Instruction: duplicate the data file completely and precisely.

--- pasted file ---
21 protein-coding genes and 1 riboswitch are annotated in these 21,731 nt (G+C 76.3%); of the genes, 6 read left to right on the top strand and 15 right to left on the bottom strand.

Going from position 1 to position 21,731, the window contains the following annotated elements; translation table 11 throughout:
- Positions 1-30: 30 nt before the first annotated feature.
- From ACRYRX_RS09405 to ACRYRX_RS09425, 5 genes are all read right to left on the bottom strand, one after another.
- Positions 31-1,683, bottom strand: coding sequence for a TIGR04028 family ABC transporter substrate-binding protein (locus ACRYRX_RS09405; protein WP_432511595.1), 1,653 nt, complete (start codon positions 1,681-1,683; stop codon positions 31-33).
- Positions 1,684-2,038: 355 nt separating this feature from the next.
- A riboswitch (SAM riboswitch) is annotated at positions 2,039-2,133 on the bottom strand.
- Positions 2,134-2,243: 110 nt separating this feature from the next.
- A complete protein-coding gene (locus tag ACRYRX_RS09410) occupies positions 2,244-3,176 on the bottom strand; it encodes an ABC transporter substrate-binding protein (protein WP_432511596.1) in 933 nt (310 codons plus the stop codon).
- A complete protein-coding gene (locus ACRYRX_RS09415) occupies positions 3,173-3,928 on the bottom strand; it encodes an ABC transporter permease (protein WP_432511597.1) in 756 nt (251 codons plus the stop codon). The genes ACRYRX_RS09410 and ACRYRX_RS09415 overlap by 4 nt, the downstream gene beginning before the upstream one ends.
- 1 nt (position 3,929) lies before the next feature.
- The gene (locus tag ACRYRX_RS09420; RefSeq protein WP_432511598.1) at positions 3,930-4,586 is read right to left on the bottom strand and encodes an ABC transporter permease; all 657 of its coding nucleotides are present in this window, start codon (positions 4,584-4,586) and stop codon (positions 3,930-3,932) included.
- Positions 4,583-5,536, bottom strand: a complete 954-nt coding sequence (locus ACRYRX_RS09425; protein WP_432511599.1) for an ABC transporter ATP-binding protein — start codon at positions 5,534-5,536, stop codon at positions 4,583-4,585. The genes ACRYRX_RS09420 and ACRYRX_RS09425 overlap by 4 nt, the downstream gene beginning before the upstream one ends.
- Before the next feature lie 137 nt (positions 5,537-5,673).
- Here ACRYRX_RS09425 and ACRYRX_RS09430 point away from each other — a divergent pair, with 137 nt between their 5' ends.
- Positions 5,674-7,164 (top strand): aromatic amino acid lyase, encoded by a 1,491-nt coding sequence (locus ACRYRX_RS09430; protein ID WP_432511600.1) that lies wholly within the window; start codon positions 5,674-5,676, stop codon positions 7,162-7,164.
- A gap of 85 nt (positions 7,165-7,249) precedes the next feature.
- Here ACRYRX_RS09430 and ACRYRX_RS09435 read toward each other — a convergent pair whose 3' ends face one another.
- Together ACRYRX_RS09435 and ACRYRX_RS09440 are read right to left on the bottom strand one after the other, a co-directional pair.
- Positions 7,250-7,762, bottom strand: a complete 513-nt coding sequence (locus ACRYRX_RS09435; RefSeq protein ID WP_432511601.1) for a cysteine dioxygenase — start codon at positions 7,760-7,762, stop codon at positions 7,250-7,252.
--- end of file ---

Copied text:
21 protein-coding genes and 1 riboswitch are annotated in these 21,731 nt (G+C 76.3%); of the genes, 6 read left to right on the top strand and 15 right to left on the bottom strand.

Going from position 1 to position 21,731, the window contains the following annotated elements; translation table 11 throughout:
- Positions 1-30: 30 nt before the first annotated feature.
- From ACRYRX_RS09405 to ACRYRX_RS09425, 5 genes are all read right to left on the bottom strand, one after another.
- Positions 31-1,683, bottom strand: coding sequence for a TIGR04028 family ABC transporter substrate-binding protein (locus ACRYRX_RS09405; protein WP_432511595.1), 1,653 nt, complete (start codon positions 1,681-1,683; stop codon positions 31-33).
- Positions 1,684-2,038: 355 nt separating this feature from the next.
- A riboswitch (SAM riboswitch) is annotated at positions 2,039-2,133 on the bottom strand.
- Positions 2,134-2,243: 110 nt separating this feature from the next.
- A complete protein-coding gene (locus tag ACRYRX_RS09410) occupies positions 2,244-3,176 on the bottom strand; it encodes an ABC transporter substrate-binding protein (protein WP_432511596.1) in 933 nt (310 codons plus the stop codon).
- A complete protein-coding gene (locus ACRYRX_RS09415) occupies positions 3,173-3,928 on the bottom strand; it encodes an ABC transporter permease (protein WP_432511597.1) in 756 nt (251 codons plus the stop codon). The genes ACRYRX_RS09410 and ACRYRX_RS09415 overlap by 4 nt, the downstream gene beginning before the upstream one ends.
- 1 nt (position 3,929) lies before the next feature.
- The gene (locus tag ACRYRX_RS09420; RefSeq protein WP_432511598.1) at positions 3,930-4,586 is read right to left on the bottom strand and encodes an ABC transporter permease; all 657 of its coding nucleotides are present in this window, start codon (positions 4,584-4,586) and stop codon (positions 3,930-3,932) included.
- Positions 4,583-5,536, bottom strand: a complete 954-nt coding sequence (locus ACRYRX_RS09425; protein WP_432511599.1) for an ABC transporter ATP-binding protein — start codon at positions 5,534-5,536, stop codon at positions 4,583-4,585. The genes ACRYRX_RS09420 and ACRYRX_RS09425 overlap by 4 nt, the downstream gene beginning before the upstream one ends.
- Before the next feature lie 137 nt (positions 5,537-5,673).
- Here ACRYRX_RS09425 and ACRYRX_RS09430 point away from each other — a divergent pair, with 137 nt between their 5' ends.
- Positions 5,674-7,164 (top strand): aromatic amino acid lyase, encoded by a 1,491-nt coding sequence (locus ACRYRX_RS09430; protein ID WP_432511600.1) that lies wholly within the window; start codon positions 5,674-5,676, stop codon positions 7,162-7,164.
- A gap of 85 nt (positions 7,165-7,249) precedes the next feature.
- Here ACRYRX_RS09430 and ACRYRX_RS09435 read toward each other — a convergent pair whose 3' ends face one another.
- Together ACRYRX_RS09435 and ACRYRX_RS09440 are read right to left on the bottom strand one after the other, a co-directional pair.
- Positions 7,250-7,762, bottom strand: a complete 513-nt coding sequence (locus ACRYRX_RS09435; RefSeq protein ID WP_432511601.1) for a cysteine dioxygenase — start codon at positions 7,760-7,762, stop codon at positions 7,250-7,252.